The event planning industry is very competitive, so to stay on top of your game, make sure your services stand out above everybody else’s. The best way to find out which areas of your business you can improve is to keep current with the latest trends in your field, as well as your customers’ evolving expectations. See what’s hot today:
#1 Using Mobile Apps for All Stages of Your Event
Mobile apps invaded the event planning industry long ago, but they continue to improve and give organisers a new competitive edge. Apps can now take care of everything from promotion and user interaction to distributing seating and helping attendees register and check-in faster. You might find these tools useful:
- Explovia. Explovia is an app that offers free messaging services, much like WhatsApp or Viber, but it’s used exclusively to share news about upcoming events in London. Users of the app can browse upcoming events, discuss them with other users and even buy tickets, all via the app.
- Zkipster. This is a user-friendly app that will help you create as many guests lists as you want, with the bonus of having information about each guest at the tip of your fingers. Zkipster also lets you upload seating maps, so you can have them handy and make changes if necessary.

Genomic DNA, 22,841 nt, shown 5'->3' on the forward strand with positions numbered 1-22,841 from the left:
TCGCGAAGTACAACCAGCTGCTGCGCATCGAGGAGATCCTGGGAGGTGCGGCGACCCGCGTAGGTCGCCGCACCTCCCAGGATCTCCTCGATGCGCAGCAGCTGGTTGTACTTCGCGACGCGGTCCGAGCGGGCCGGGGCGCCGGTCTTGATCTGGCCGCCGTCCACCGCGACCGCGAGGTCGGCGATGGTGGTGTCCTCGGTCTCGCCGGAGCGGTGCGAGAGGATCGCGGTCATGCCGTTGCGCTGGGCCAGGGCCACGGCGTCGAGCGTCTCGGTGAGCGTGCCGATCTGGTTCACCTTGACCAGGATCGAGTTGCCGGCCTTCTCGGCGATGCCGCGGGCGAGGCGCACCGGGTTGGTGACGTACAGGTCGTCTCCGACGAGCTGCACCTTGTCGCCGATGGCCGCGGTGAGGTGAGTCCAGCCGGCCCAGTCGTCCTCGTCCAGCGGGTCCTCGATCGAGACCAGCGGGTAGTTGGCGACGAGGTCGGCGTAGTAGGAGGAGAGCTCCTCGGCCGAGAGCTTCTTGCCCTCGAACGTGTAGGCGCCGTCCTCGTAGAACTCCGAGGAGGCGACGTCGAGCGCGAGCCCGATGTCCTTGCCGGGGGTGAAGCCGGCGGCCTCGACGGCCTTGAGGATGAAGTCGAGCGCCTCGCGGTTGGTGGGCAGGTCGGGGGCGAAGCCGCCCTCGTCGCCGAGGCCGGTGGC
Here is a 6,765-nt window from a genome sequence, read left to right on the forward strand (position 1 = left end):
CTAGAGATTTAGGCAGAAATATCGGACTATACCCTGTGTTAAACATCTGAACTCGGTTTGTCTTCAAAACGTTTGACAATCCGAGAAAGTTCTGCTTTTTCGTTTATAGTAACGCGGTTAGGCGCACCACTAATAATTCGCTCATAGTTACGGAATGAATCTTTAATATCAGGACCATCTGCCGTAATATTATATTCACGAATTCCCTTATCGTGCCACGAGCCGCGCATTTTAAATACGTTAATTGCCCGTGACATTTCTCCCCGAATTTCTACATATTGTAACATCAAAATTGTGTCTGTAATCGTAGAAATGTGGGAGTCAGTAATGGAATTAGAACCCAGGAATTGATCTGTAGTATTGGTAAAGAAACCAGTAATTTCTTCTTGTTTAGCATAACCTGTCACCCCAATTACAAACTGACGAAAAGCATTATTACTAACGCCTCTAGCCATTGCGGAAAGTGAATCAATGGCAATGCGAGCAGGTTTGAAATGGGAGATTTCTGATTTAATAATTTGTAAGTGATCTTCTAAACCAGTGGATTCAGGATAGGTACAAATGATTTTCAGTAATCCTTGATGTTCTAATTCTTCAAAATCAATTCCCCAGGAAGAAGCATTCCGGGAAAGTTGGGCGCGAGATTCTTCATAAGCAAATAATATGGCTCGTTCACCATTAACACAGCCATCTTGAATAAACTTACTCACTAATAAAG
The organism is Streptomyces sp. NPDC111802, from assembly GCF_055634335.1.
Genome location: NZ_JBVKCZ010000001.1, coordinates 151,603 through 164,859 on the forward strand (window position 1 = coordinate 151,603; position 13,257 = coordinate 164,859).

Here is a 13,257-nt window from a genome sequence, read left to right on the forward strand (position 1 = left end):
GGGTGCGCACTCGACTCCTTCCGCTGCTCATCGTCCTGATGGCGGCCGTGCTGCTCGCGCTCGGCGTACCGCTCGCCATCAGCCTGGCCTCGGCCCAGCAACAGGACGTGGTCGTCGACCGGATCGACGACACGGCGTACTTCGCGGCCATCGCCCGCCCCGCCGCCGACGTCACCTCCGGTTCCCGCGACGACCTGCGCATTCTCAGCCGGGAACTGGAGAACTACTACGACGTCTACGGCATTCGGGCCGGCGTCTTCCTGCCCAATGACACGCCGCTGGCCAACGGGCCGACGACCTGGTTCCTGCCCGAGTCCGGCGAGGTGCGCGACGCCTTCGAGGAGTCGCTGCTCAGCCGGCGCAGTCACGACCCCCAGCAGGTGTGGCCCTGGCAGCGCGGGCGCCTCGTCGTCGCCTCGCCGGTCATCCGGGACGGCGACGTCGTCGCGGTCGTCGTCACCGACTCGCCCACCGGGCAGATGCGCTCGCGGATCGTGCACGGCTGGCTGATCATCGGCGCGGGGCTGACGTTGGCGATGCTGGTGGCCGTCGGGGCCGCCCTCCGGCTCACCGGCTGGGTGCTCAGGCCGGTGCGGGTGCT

- Bizzabo. An app and a web platform, Bizzabo is all-in-one tool that lets you create and promote your event, as well as analyze its ROI and other metrics. The app is also accessibly by your attendees, and it includes many ways to keep them engaged through push notifications.
Don’t forget that if you’re really looking to impress your clients, you can always order a custom-built mobile app with all the features you need. One of the most popular providers for such apps is QuickMobile.
#2 Integrating Wireless and Contactless Technologies
Event planners are increasingly incorporating indoor positioning systems, such as the iBeacon, which is now poised to revolutionize the industry.
The iBeacon relies on Bluetooth Low Energy (BLE) technology to detect the exact position of iOS and Android users in a building. It’s already being used by grocery stores to send information about special offers and discounts to customers when they approach a particular aisle
For event planners, the iBeacon offers tremendous personalization opportunities. Let’s say a user needs to locate the nearest restroom or refreshment bar. The iBeacon can easily guide them to their destination in real time.
Additionally, you can send attendees push notifications with information about the program, guest speakers, etc while they’re waiting in line. You can even send them a personal QR code to make their check-in totally seamless.
Finally, through the iBeacon you can also receive messages directly from the attendees, themselves. Not only does this feature provide you with valuable feedback, but it also allows you to respond to their needs in a timely manner.
#3 Use Social Media for Smart Seating
Social media provides endless opportunities to optimize your event. One of them is social seating, which is not a new concept, but one you should definitely adopt if you haven’t yet.